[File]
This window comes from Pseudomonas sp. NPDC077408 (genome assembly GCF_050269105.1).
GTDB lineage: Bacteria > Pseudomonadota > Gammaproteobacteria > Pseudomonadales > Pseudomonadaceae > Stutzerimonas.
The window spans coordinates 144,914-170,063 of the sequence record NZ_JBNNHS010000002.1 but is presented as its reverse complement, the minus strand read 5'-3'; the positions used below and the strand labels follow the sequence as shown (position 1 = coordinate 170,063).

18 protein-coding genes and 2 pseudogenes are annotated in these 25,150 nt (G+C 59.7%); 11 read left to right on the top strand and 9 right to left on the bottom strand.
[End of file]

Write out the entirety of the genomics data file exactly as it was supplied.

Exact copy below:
This window comes from Pseudomonas sp. NPDC077408 (genome assembly GCF_050269105.1).
GTDB lineage: Bacteria > Pseudomonadota > Gammaproteobacteria > Pseudomonadales > Pseudomonadaceae > Stutzerimonas.
The window spans coordinates 144,914-170,063 of the sequence record NZ_JBNNHS010000002.1 but is presented as its reverse complement, the minus strand read 5'-3'; the positions used below and the strand labels follow the sequence as shown (position 1 = coordinate 170,063).

18 protein-coding genes and 2 pseudogenes are annotated in these 25,150 nt (G+C 59.7%); 11 read left to right on the top strand and 9 right to left on the bottom strand.